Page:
DENR to step up environment law enforcement in Soccsksargen

DENR to step up environment law enforcement in Soccsksargen

- in Philippines
Lake Sebu in South Cotabato.
By Anna Liza Cabrido, PNA

GENERAL SANTOS CITY — The Department of Environment and Natural Resources (DENR) 12 (Soccsksargen) has intensified its efforts to curb violations of environmental laws, in partnership with law enforcement units.

Forester Dirie Macabaning, DENR-12’s enforcement division chief, said Monday they have launched a paralegal training program to help enhance the enforcement of environmental laws in the region.

 He said they have already trained at least 50 personnel of the Police Regional Office12, regional police maritime group, Philippine Coast Guard, local government units, and DENR-12 field offices.

 The initiative aims to strengthen the implementation of various laws, rules and regulations for the protection and conservation of natural resources, especially the remaining forests, he said.

 “We’re equipping our partners and volunteers with knowledge on laws and policies that we implement to boost our campaigns against illegal activities,” Macabaning said in a statement.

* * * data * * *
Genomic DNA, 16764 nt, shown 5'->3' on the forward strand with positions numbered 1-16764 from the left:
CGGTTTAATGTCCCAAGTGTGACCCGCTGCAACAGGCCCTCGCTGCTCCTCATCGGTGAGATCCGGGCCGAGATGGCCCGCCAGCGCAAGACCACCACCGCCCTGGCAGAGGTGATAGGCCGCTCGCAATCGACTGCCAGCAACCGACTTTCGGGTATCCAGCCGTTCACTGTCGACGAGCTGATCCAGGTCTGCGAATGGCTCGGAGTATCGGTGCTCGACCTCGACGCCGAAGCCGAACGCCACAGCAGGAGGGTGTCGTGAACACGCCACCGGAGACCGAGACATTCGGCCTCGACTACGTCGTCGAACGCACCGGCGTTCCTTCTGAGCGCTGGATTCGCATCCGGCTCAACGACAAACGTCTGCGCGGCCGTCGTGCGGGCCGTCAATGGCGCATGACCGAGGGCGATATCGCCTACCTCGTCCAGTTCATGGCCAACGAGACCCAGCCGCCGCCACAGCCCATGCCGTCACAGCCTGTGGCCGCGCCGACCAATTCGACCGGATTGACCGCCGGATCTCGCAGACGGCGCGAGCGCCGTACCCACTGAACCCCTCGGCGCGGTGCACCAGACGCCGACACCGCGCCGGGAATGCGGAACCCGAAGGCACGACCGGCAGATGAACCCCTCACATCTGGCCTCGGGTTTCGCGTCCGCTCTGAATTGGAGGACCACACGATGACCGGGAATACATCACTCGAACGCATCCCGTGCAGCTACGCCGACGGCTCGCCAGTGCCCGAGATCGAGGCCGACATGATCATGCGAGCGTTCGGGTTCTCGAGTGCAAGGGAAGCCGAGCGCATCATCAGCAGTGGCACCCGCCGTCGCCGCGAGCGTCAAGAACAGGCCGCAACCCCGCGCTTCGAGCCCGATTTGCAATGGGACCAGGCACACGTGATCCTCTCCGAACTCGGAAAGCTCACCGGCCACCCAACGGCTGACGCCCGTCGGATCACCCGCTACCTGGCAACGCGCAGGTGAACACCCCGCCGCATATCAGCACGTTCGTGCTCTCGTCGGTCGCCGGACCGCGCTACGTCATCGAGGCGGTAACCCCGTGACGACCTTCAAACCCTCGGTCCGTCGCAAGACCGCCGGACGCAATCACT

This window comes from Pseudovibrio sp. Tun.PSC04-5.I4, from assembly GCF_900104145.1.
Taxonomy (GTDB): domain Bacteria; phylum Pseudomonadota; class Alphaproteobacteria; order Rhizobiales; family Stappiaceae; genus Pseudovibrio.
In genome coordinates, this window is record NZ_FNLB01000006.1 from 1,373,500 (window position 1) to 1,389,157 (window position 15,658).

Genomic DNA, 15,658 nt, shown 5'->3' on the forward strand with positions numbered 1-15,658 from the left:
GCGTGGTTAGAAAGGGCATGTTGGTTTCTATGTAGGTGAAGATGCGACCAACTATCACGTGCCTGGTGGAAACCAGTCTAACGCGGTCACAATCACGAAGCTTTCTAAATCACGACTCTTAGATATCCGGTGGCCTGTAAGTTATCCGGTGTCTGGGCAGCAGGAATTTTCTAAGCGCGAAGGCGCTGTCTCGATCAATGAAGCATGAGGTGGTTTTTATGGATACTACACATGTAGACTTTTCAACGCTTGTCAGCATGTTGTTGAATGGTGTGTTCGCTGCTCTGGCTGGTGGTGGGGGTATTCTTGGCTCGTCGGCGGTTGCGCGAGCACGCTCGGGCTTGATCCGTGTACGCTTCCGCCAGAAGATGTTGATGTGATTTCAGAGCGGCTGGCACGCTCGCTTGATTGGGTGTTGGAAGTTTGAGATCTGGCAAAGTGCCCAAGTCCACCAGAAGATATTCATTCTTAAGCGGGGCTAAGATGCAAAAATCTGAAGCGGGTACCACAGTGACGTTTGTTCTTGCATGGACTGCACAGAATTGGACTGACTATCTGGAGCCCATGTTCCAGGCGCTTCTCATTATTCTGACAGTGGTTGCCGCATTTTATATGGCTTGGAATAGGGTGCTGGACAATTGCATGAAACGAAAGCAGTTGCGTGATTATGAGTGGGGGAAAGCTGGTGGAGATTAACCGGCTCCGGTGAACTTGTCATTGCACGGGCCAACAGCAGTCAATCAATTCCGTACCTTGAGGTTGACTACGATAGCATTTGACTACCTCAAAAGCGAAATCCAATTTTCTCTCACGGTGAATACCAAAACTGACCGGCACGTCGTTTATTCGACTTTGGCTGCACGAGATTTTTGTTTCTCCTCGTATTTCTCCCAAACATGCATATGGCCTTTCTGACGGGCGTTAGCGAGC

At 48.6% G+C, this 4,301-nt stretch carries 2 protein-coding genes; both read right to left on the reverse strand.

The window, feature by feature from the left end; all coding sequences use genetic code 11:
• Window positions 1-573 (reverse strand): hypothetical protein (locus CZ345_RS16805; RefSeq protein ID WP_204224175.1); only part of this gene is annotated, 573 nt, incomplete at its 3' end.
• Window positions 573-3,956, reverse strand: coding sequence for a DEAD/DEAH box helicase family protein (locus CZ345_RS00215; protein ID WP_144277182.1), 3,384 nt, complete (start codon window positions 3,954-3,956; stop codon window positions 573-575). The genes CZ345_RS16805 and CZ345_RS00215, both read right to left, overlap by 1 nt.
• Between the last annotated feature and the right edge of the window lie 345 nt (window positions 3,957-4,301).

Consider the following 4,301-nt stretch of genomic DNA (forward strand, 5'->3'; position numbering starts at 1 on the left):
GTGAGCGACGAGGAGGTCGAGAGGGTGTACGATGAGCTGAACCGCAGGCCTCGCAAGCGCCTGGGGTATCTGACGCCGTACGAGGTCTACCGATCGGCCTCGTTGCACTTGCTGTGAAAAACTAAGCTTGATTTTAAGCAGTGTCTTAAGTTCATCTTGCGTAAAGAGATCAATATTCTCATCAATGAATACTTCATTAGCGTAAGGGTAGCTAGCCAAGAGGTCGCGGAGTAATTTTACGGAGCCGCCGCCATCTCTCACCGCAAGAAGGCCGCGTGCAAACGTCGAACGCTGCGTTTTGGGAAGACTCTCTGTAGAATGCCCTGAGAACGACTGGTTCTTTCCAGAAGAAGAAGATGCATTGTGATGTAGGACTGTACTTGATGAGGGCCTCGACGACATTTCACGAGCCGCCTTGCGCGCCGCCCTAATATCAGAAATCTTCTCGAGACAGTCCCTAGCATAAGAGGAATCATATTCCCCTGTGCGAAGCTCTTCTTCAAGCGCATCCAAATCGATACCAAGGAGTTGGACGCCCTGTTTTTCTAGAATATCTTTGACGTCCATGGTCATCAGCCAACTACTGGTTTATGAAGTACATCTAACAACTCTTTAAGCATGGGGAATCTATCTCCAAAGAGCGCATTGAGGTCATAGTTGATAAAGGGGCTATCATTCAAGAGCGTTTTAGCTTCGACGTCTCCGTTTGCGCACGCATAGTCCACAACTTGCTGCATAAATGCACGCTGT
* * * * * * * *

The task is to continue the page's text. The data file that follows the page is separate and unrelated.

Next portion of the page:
He cited provisions of the Revised Forestry Code of the Philippines, Wildlife Protection and Conservation Act, rules for the administrative adjudication of illegal forest products and machinery, equipment, tools and conveyances, and the guidelines and issuances for wood processing plant.

He said proper knowledge about such regulations would enable enforcers to take appropriate action in case of apprehensions.

The official specifically cited the cases of forest poaching, illegal logging or cutting of trees, and illegal wildlife trading.

Macabaning said illegal logging and forest poaching remains a major problem in the region as shown by the numerous apprehensions of illegally cut forest products these past months.

He said they have documented at least 69 cases of illegal transport of forest products since last year.

“This is a sad development for the office because it shows that illegal activities are still rampant in the region,” Macabaning said.

Aside from this, he said they have received reports on the rising incidence of illegal wildlife trading, especially involving endangered species from Indonesia and other neighboring countries.

“Region 12 is a known entry point for illegal wildlife trading, particularly General Santos City, and we want to curb this illegal act,” he added. (PNA)

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